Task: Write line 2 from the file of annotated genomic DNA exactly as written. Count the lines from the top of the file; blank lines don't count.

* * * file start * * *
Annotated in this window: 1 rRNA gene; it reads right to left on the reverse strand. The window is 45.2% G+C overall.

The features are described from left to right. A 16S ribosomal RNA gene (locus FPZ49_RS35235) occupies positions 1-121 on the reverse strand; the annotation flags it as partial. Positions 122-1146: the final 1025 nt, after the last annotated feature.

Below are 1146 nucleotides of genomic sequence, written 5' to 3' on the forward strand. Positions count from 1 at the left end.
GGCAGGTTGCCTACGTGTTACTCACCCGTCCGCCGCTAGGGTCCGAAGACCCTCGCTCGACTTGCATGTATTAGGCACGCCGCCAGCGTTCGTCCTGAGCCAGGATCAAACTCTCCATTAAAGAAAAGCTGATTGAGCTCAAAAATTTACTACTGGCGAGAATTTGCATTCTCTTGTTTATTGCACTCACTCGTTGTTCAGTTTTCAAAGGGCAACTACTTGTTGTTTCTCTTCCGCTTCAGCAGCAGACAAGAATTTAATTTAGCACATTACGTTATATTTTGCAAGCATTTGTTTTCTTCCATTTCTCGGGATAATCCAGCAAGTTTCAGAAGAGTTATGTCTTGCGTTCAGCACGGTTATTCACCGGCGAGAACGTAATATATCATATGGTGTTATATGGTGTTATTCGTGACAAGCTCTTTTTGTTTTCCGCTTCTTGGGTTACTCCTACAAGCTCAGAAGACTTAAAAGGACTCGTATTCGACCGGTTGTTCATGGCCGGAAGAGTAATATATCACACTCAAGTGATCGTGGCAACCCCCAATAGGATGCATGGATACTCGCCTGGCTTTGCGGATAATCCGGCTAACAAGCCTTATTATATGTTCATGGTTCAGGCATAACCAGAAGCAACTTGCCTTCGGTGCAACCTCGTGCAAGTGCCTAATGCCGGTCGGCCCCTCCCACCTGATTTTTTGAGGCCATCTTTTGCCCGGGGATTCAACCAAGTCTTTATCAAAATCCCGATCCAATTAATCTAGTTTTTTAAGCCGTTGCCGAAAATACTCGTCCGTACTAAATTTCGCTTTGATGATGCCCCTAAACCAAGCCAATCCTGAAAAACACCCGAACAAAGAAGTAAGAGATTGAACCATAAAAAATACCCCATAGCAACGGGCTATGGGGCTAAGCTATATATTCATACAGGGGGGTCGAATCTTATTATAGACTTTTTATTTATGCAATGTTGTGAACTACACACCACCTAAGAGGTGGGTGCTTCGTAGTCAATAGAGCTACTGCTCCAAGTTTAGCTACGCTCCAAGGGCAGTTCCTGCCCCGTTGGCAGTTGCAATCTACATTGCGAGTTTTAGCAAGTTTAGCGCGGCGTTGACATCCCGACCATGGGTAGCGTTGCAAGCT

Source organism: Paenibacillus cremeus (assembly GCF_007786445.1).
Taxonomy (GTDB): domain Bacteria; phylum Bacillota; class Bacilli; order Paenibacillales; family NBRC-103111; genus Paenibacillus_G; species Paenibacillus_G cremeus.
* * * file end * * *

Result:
The features are described from left to right. A 16S ribosomal RNA gene (locus FPZ49_RS35235) occupies positions 1-121 on the reverse strand; the annotation flags it as partial. Positions 122-1146: the final 1025 nt, after the last annotated feature.